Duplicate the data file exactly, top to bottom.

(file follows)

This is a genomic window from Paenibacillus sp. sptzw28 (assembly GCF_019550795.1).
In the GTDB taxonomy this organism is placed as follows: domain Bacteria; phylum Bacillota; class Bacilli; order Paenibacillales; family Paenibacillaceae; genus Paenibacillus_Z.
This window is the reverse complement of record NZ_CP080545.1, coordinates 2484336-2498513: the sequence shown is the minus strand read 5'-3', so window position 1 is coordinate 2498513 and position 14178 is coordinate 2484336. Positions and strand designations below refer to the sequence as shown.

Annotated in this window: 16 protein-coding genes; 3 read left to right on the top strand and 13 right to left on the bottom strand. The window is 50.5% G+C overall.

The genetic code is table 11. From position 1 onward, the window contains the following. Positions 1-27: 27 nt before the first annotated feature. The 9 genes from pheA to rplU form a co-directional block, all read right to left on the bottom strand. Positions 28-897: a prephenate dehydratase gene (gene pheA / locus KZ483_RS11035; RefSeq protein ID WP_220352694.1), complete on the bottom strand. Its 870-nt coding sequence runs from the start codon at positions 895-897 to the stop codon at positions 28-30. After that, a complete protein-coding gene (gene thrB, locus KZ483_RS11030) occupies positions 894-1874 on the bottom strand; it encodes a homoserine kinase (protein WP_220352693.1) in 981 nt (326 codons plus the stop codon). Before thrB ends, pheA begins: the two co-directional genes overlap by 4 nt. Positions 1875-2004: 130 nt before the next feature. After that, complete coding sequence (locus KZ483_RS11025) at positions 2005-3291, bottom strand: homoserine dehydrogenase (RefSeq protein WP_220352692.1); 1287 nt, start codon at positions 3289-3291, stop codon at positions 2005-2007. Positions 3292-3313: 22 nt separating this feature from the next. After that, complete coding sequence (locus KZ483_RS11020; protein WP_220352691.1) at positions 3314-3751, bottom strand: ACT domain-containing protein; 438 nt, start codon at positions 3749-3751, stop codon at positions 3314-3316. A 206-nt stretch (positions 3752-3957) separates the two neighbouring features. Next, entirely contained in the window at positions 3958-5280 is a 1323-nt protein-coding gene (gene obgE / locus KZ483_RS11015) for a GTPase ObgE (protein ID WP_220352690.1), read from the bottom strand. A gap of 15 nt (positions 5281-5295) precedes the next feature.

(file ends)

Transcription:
This is a genomic window from Paenibacillus sp. sptzw28 (assembly GCF_019550795.1).
In the GTDB taxonomy this organism is placed as follows: domain Bacteria; phylum Bacillota; class Bacilli; order Paenibacillales; family Paenibacillaceae; genus Paenibacillus_Z.
This window is the reverse complement of record NZ_CP080545.1, coordinates 2484336-2498513: the sequence shown is the minus strand read 5'-3', so window position 1 is coordinate 2498513 and position 14178 is coordinate 2484336. Positions and strand designations below refer to the sequence as shown.

Annotated in this window: 16 protein-coding genes; 3 read left to right on the top strand and 13 right to left on the bottom strand. The window is 50.5% G+C overall.

The genetic code is table 11. From position 1 onward, the window contains the following. Positions 1-27: 27 nt before the first annotated feature. The 9 genes from pheA to rplU form a co-directional block, all read right to left on the bottom strand. Positions 28-897: a prephenate dehydratase gene (gene pheA / locus KZ483_RS11035; RefSeq protein ID WP_220352694.1), complete on the bottom strand. Its 870-nt coding sequence runs from the start codon at positions 895-897 to the stop codon at positions 28-30. After that, a complete protein-coding gene (gene thrB, locus KZ483_RS11030) occupies positions 894-1874 on the bottom strand; it encodes a homoserine kinase (protein WP_220352693.1) in 981 nt (326 codons plus the stop codon). Before thrB ends, pheA begins: the two co-directional genes overlap by 4 nt. Positions 1875-2004: 130 nt before the next feature. After that, complete coding sequence (locus KZ483_RS11025) at positions 2005-3291, bottom strand: homoserine dehydrogenase (RefSeq protein WP_220352692.1); 1287 nt, start codon at positions 3289-3291, stop codon at positions 2005-2007. Positions 3292-3313: 22 nt separating this feature from the next. After that, complete coding sequence (locus KZ483_RS11020; protein WP_220352691.1) at positions 3314-3751, bottom strand: ACT domain-containing protein; 438 nt, start codon at positions 3749-3751, stop codon at positions 3314-3316. A 206-nt stretch (positions 3752-3957) separates the two neighbouring features. Next, entirely contained in the window at positions 3958-5280 is a 1323-nt protein-coding gene (gene obgE / locus KZ483_RS11015) for a GTPase ObgE (protein ID WP_220352690.1), read from the bottom strand. A gap of 15 nt (positions 5281-5295) precedes the next feature.